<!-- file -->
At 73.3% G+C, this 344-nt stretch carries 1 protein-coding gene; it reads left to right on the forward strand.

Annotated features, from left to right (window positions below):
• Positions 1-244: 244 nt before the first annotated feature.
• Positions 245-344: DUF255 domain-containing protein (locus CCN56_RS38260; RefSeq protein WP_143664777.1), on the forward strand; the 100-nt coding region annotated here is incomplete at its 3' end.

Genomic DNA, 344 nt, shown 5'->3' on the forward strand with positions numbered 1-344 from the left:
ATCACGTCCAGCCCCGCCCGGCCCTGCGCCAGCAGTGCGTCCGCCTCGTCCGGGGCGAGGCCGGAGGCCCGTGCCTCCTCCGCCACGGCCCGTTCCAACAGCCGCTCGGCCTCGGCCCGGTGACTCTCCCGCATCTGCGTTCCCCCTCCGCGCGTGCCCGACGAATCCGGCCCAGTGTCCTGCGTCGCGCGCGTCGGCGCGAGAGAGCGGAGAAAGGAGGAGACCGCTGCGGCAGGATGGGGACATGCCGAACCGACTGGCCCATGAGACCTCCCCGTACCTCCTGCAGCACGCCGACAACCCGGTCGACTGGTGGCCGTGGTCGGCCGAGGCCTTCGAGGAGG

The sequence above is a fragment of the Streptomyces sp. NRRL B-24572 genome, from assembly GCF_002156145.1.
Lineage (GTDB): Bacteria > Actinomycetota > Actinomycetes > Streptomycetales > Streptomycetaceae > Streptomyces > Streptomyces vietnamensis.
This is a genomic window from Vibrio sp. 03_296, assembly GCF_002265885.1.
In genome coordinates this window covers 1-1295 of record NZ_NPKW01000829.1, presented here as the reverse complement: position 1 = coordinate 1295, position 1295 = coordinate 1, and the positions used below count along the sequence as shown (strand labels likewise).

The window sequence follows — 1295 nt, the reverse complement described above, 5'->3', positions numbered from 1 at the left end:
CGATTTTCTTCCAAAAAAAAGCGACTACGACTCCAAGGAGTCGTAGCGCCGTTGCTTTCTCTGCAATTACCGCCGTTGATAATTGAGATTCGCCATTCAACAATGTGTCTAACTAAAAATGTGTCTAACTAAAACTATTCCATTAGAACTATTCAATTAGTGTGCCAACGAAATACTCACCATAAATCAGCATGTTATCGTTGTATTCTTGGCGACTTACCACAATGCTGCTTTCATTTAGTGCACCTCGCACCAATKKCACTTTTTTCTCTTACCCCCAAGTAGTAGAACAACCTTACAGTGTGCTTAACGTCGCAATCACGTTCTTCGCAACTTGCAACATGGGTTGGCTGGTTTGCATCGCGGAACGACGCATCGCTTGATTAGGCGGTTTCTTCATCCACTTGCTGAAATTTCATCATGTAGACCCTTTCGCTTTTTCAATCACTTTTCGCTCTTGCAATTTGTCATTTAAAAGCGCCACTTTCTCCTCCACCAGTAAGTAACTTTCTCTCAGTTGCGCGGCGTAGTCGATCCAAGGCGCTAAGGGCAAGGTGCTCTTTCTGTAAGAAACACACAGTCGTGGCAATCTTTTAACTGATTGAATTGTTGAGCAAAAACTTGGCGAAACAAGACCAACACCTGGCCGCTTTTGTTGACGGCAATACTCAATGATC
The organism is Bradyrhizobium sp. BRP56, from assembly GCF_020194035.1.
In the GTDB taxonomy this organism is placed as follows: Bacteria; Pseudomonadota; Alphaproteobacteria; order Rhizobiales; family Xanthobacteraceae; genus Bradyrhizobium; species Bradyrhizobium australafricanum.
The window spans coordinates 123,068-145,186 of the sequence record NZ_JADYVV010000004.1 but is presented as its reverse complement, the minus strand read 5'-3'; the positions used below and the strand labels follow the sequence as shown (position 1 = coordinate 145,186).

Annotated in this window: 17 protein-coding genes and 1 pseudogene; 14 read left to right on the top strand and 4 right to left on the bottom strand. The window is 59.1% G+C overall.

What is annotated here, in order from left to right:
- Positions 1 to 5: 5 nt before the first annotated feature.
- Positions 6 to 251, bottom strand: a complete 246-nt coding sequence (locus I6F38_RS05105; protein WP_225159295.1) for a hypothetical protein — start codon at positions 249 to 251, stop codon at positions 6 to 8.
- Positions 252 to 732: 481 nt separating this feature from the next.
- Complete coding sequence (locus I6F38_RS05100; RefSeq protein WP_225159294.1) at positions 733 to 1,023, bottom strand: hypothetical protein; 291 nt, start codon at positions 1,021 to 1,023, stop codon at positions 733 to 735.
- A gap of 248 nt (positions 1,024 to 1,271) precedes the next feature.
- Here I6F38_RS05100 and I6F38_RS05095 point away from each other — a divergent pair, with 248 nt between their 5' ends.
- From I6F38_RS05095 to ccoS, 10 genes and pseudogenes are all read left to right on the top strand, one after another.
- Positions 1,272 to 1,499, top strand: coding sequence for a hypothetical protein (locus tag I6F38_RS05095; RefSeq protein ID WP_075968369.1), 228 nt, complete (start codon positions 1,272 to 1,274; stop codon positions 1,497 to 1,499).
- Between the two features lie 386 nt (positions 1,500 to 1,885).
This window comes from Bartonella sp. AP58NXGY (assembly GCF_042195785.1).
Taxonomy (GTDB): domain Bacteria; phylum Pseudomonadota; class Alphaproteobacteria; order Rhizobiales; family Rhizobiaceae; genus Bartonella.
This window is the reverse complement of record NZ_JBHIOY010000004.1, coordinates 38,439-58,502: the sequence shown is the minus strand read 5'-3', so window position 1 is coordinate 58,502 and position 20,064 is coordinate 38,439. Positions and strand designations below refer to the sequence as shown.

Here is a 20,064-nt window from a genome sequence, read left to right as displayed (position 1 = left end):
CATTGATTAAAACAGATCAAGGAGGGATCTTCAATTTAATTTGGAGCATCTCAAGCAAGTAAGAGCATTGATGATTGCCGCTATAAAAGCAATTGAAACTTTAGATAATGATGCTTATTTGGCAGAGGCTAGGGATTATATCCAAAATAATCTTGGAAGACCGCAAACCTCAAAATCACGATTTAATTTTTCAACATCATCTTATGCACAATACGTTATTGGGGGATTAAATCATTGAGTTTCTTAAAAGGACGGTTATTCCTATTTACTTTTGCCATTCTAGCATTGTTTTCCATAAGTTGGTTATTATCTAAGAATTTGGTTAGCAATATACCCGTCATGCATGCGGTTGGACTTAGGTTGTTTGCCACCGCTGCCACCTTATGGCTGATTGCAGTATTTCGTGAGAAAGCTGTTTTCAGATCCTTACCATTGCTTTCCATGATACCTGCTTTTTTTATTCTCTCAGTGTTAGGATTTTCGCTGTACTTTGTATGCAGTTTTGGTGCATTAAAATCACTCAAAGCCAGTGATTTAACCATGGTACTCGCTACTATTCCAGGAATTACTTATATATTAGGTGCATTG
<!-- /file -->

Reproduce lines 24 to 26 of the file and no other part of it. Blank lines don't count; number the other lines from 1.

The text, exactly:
- From I6F38_RS05095 to ccoS, 10 genes and pseudogenes are all read left to right on the top strand, one after another.
- Positions 1,272 to 1,499, top strand: coding sequence for a hypothetical protein (locus tag I6F38_RS05095; RefSeq protein ID WP_075968369.1), 228 nt, complete (start codon positions 1,272 to 1,274; stop codon positions 1,497 to 1,499).
- Between the two features lie 386 nt (positions 1,500 to 1,885).